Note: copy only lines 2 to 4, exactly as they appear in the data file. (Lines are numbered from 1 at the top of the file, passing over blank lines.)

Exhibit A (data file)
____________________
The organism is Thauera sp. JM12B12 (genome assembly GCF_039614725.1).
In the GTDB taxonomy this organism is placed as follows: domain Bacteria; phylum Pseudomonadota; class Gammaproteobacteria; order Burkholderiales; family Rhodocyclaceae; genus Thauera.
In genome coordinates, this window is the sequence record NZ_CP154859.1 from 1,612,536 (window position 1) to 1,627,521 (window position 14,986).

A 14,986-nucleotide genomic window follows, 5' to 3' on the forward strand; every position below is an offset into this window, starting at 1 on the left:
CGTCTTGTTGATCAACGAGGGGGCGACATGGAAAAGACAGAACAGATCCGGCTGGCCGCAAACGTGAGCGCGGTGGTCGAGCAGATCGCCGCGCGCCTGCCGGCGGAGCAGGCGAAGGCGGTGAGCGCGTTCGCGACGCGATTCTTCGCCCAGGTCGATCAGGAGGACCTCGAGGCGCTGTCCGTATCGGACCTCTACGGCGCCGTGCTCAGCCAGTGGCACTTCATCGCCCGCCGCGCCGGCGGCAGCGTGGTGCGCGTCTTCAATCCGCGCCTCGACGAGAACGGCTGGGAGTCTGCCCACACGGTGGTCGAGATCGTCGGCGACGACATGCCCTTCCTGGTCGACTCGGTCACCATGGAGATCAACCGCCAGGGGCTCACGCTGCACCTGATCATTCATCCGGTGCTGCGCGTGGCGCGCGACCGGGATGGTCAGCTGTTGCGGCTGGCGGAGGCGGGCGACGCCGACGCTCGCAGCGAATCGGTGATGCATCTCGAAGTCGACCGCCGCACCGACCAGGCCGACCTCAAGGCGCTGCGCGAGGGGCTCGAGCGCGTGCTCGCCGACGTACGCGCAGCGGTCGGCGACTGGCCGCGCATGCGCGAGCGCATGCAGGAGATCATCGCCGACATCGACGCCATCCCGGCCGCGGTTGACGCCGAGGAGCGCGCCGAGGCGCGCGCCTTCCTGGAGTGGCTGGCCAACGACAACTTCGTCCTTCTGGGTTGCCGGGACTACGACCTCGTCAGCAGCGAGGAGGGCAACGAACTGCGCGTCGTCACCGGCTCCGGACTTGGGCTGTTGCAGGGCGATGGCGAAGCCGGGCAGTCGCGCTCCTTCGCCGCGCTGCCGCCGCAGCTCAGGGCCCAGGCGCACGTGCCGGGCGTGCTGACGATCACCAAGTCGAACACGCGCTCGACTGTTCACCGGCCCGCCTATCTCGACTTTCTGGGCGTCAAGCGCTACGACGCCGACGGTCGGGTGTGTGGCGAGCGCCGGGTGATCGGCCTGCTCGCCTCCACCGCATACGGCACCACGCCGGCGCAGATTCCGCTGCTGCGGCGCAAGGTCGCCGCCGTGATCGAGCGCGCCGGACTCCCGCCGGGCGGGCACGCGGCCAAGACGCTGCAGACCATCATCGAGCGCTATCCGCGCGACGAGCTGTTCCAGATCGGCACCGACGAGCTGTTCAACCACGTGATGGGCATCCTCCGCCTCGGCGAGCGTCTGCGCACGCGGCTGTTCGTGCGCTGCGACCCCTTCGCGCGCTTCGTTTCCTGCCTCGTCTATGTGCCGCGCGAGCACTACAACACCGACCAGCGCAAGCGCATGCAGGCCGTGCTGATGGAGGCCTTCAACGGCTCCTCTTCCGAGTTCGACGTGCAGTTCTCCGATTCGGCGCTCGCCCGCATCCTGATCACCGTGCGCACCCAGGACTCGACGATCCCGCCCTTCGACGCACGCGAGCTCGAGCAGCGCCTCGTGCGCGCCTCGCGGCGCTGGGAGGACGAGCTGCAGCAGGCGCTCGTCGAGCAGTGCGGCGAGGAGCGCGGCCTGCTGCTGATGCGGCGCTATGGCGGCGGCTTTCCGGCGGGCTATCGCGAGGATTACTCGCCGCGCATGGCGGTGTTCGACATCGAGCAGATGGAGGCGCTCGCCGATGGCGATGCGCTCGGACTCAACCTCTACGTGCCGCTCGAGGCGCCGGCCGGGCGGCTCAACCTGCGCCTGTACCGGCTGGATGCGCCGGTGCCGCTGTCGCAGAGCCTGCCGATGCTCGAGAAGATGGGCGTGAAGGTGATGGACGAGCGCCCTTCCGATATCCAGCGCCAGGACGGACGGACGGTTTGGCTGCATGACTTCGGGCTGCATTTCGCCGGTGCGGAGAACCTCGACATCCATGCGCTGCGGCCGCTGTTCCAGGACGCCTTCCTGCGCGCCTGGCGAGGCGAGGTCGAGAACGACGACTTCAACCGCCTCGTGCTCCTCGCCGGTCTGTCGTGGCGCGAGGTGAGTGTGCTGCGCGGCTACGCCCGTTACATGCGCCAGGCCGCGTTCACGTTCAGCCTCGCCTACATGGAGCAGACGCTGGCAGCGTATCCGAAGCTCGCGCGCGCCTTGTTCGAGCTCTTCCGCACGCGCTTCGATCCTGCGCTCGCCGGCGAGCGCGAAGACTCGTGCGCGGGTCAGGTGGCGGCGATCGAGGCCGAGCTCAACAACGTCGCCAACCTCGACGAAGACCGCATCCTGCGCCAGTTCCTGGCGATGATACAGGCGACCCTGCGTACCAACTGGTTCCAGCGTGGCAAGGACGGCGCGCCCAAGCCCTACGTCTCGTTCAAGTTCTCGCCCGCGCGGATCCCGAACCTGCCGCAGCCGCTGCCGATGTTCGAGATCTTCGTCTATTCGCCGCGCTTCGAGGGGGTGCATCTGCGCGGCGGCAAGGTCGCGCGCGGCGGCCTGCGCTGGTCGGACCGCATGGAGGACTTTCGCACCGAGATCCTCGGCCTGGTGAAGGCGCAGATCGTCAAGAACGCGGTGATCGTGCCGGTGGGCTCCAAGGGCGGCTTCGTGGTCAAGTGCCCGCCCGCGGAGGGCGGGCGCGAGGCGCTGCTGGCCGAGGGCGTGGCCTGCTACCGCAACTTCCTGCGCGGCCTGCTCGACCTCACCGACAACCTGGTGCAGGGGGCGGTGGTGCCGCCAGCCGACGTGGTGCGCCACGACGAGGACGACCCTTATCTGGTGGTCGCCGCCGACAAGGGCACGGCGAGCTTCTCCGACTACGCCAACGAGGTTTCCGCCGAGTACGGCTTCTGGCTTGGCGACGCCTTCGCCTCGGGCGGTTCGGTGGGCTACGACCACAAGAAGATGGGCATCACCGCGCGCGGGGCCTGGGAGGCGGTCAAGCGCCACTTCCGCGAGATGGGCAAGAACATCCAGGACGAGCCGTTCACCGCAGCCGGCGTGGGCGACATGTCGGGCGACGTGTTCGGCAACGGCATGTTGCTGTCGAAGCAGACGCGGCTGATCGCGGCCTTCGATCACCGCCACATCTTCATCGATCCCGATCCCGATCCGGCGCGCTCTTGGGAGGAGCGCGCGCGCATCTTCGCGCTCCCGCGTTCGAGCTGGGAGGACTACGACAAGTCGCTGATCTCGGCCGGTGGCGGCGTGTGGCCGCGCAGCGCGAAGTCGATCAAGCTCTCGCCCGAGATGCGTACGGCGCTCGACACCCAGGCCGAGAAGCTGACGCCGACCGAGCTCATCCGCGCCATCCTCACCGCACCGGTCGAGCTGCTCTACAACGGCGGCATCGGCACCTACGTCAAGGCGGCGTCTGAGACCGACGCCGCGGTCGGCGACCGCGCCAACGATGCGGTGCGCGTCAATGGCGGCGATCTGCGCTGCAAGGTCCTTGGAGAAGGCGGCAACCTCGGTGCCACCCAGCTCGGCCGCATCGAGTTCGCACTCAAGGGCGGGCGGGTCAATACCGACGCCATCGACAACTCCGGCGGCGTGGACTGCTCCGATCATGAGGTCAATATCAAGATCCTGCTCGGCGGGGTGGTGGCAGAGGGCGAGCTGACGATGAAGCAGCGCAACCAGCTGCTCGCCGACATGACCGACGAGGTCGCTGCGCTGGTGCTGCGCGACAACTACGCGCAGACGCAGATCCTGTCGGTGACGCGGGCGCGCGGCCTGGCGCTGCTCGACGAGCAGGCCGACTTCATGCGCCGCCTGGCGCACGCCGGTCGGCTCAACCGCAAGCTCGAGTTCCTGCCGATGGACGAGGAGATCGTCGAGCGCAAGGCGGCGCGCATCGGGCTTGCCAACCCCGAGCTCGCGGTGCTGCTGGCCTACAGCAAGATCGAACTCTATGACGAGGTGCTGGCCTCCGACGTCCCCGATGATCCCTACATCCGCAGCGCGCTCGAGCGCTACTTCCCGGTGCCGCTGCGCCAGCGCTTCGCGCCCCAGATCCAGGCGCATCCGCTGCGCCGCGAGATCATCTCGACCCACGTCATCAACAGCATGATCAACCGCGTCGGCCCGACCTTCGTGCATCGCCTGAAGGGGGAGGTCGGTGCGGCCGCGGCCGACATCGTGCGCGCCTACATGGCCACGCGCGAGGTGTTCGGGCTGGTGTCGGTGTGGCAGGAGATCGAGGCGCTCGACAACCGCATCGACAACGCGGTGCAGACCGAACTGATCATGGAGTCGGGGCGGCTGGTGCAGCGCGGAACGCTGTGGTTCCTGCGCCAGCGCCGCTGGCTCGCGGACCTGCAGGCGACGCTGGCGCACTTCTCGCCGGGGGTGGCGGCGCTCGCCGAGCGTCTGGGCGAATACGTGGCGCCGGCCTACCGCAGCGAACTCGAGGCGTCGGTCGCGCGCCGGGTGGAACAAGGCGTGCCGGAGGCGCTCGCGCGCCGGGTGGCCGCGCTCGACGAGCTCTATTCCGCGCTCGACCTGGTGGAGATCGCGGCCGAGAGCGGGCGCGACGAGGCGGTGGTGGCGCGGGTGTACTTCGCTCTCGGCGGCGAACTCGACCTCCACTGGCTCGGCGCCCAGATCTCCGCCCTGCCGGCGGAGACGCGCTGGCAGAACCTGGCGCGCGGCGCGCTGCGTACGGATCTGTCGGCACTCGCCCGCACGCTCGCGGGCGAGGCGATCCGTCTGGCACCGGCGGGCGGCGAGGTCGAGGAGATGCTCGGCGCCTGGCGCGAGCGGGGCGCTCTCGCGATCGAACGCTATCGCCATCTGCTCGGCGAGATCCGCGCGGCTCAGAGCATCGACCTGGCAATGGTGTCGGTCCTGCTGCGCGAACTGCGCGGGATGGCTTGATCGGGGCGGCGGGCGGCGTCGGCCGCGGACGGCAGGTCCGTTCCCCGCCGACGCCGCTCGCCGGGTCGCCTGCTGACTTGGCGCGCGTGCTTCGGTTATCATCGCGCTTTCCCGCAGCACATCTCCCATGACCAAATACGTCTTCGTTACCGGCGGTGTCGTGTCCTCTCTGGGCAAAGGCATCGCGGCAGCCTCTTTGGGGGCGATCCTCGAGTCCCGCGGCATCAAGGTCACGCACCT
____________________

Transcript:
In the GTDB taxonomy this organism is placed as follows: domain Bacteria; phylum Pseudomonadota; class Gammaproteobacteria; order Burkholderiales; family Rhodocyclaceae; genus Thauera.
In genome coordinates, this window is the sequence record NZ_CP154859.1 from 1,612,536 (window position 1) to 1,627,521 (window position 14,986).

A 14,986-nucleotide genomic window follows, 5' to 3' on the forward strand; every position below is an offset into this window, starting at 1 on the left: